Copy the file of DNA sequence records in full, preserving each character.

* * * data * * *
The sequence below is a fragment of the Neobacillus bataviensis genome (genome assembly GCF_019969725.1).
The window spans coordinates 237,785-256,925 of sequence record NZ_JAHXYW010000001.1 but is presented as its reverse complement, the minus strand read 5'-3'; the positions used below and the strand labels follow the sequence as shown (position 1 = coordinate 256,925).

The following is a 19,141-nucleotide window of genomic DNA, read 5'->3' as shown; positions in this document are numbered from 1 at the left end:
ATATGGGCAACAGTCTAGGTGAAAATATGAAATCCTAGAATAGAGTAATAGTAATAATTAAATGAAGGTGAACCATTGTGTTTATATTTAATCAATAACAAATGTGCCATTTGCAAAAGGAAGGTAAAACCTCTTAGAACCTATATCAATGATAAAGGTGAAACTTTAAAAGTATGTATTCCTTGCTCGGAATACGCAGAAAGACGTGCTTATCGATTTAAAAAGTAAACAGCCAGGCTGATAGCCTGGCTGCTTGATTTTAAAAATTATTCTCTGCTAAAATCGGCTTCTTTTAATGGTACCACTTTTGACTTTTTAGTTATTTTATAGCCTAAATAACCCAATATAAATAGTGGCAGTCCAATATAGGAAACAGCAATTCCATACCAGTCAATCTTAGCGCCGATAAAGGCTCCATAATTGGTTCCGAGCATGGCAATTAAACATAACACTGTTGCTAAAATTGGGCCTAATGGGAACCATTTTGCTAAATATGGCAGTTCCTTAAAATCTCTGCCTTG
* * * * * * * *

The sequence below is a fragment of the Neobacillus bataviensis genome (genome assembly GCF_019969725.1).
The window spans coordinates 237,785-256,925 of sequence record NZ_JAHXYW010000001.1 but is presented as its reverse complement, the minus strand read 5'-3'; the positions used below and the strand labels follow the sequence as shown (position 1 = coordinate 256,925).

The following is a 19,141-nucleotide window of genomic DNA, read 5'->3' as shown; positions in this document are numbered from 1 at the left end:
ATATGGGCAACAGTCTAGGTGAAAATATGAAATCCTAGAATAGAGTAATAGTAATAATTAAATGAAGGTGAACCATTGTGTTTATATTTAATCAATAACAAATGTGCCATTTGCAAAAGGAAGGTAAAACCTCTTAGAACCTATATCAATGATAAAGGTGAAACTTTAAAAGTATGTATTCCTTGCTCGGAATACGCAGAAAGACGTGCTTATCGATTTAAAAAGTAAACAGCCAGGCTGATAGCCTGGCTGCTTGATTTTAAAAATTATTCTCTGCTAAAATCGGCTTCTTTTAATGGTACCACTTTTGACTTTTTAGTTATTTTATAGCCTAAATAACCCAATATAAATAGTGGCAGTCCAATATAGGAAACAGCAATTCCATACCAGTCAATCTTAGCGCCGATAAAGGCTCCATAATTGGTTCCGAGCATGGCAATTAAACATAACACTGTTGCTAAAATTGGGCCTAATGGGAACCATTTTGCTAAATATGGCAGTTCCTTAAAATCTCTGCCTTG